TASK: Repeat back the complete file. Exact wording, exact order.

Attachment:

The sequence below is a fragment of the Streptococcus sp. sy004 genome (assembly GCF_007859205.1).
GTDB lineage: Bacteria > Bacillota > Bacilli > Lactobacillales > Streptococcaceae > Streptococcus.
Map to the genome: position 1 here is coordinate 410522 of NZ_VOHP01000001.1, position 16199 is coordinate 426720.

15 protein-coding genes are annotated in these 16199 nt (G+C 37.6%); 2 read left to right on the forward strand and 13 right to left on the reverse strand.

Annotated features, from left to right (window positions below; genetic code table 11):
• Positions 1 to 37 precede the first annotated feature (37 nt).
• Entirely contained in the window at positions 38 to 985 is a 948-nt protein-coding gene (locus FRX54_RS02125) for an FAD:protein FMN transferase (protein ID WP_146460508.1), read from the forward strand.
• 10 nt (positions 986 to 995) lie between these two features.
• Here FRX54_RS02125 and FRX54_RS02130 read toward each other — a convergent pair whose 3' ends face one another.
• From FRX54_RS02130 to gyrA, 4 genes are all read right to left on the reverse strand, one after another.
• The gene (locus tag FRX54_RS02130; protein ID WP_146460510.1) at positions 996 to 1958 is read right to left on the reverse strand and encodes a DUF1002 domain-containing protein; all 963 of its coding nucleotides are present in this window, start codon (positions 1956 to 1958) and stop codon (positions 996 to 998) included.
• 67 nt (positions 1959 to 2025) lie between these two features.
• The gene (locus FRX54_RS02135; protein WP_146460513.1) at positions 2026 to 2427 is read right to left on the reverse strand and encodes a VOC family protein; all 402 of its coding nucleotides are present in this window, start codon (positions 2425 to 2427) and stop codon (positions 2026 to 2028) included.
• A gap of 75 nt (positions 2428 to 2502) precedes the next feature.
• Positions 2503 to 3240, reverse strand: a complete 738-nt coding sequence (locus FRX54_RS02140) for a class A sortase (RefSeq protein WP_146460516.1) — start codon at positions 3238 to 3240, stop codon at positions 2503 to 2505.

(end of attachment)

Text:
The sequence below is a fragment of the Streptococcus sp. sy004 genome (assembly GCF_007859205.1).
GTDB lineage: Bacteria > Bacillota > Bacilli > Lactobacillales > Streptococcaceae > Streptococcus.
Map to the genome: position 1 here is coordinate 410522 of NZ_VOHP01000001.1, position 16199 is coordinate 426720.

15 protein-coding genes are annotated in these 16199 nt (G+C 37.6%); 2 read left to right on the forward strand and 13 right to left on the reverse strand.

Annotated features, from left to right (window positions below; genetic code table 11):
• Positions 1 to 37 precede the first annotated feature (37 nt).
• Entirely contained in the window at positions 38 to 985 is a 948-nt protein-coding gene (locus FRX54_RS02125) for an FAD:protein FMN transferase (protein ID WP_146460508.1), read from the forward strand.
• 10 nt (positions 986 to 995) lie between these two features.
• Here FRX54_RS02125 and FRX54_RS02130 read toward each other — a convergent pair whose 3' ends face one another.
• From FRX54_RS02130 to gyrA, 4 genes are all read right to left on the reverse strand, one after another.
• The gene (locus tag FRX54_RS02130; protein ID WP_146460510.1) at positions 996 to 1958 is read right to left on the reverse strand and encodes a DUF1002 domain-containing protein; all 963 of its coding nucleotides are present in this window, start codon (positions 1956 to 1958) and stop codon (positions 996 to 998) included.
• 67 nt (positions 1959 to 2025) lie between these two features.
• The gene (locus FRX54_RS02135; protein WP_146460513.1) at positions 2026 to 2427 is read right to left on the reverse strand and encodes a VOC family protein; all 402 of its coding nucleotides are present in this window, start codon (positions 2425 to 2427) and stop codon (positions 2026 to 2028) included.
• A gap of 75 nt (positions 2428 to 2502) precedes the next feature.
• Positions 2503 to 3240, reverse strand: a complete 738-nt coding sequence (locus FRX54_RS02140) for a class A sortase (RefSeq protein WP_146460516.1) — start codon at positions 3238 to 3240, stop codon at positions 2503 to 2505.